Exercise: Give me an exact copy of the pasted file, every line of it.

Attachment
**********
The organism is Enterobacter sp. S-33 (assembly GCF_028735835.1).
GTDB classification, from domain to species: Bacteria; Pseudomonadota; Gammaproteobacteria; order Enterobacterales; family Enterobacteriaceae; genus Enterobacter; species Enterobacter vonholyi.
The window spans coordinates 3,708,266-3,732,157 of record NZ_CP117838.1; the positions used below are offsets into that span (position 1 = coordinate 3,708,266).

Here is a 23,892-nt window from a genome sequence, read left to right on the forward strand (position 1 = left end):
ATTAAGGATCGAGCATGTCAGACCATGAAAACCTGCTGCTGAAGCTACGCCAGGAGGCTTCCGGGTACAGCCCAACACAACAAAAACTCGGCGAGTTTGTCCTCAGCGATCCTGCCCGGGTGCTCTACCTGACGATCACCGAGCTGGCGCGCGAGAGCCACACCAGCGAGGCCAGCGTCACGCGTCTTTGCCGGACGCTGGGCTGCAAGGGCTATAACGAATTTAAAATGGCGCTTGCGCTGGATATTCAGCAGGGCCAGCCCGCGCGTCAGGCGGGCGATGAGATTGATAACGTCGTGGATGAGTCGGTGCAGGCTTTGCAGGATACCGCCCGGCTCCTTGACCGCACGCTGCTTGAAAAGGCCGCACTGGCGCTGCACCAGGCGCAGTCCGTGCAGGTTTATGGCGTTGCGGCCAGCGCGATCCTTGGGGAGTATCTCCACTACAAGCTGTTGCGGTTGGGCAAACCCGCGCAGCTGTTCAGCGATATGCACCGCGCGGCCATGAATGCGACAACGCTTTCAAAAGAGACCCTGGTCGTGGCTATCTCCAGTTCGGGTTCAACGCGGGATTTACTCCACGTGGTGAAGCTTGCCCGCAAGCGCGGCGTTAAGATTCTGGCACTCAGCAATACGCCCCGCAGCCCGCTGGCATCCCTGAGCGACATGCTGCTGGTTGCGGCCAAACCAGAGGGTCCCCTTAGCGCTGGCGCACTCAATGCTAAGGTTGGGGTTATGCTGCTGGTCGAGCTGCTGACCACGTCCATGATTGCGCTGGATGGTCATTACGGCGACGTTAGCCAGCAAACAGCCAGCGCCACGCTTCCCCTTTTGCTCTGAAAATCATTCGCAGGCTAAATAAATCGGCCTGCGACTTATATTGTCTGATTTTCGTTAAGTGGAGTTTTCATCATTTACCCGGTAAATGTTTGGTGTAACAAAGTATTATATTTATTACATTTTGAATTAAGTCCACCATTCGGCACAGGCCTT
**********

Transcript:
The organism is Enterobacter sp. S-33 (assembly GCF_028735835.1).
GTDB classification, from domain to species: Bacteria; Pseudomonadota; Gammaproteobacteria; order Enterobacterales; family Enterobacteriaceae; genus Enterobacter; species Enterobacter vonholyi.
The window spans coordinates 3,708,266-3,732,157 of record NZ_CP117838.1; the positions used below are offsets into that span (position 1 = coordinate 3,708,266).

Here is a 23,892-nt window from a genome sequence, read left to right on the forward strand (position 1 = left end):
ATTAAGGATCGAGCATGTCAGACCATGAAAACCTGCTGCTGAAGCTACGCCAGGAGGCTTCCGGGTACAGCCCAACACAACAAAAACTCGGCGAGTTTGTCCTCAGCGATCCTGCCCGGGTGCTCTACCTGACGATCACCGAGCTGGCGCGCGAGAGCCACACCAGCGAGGCCAGCGTCACGCGTCTTTGCCGGACGCTGGGCTGCAAGGGCTATAACGAATTTAAAATGGCGCTTGCGCTGGATATTCAGCAGGGCCAGCCCGCGCGTCAGGCGGGCGATGAGATTGATAACGTCGTGGATGAGTCGGTGCAGGCTTTGCAGGATACCGCCCGGCTCCTTGACCGCACGCTGCTTGAAAAGGCCGCACTGGCGCTGCACCAGGCGCAGTCCGTGCAGGTTTATGGCGTTGCGGCCAGCGCGATCCTTGGGGAGTATCTCCACTACAAGCTGTTGCGGTTGGGCAAACCCGCGCAGCTGTTCAGCGATATGCACCGCGCGGCCATGAATGCGACAACGCTTTCAAAAGAGACCCTGGTCGTGGCTATCTCCAGTTCGGGTTCAACGCGGGATTTACTCCACGTGGTGAAGCTTGCCCGCAAGCGCGGCGTTAAGATTCTGGCACTCAGCAATACGCCCCGCAGCCCGCTGGCATCCCTGAGCGACATGCTGCTGGTTGCGGCCAAACCAGAGGGTCCCCTTAGCGCTGGCGCACTCAATGCTAAGGTTGGGGTTATGCTGCTGGTCGAGCTGCTGACCACGTCCATGATTGCGCTGGATGGTCATTACGGCGACGTTAGCCAGCAAACAGCCAGCGCCACGCTTCCCCTTTTGCTCTGAAAATCATTCGCAGGCTAAATAAATCGGCCTGCGACTTATATTGTCTGATTTTCGTTAAGTGGAGTTTTCATCATTTACCCGGTAAATGTTTGGTGTAACAAAGTATTATATTTATTACATTTTGAATTAAGTCCACCATTCGGCACAGGCCTT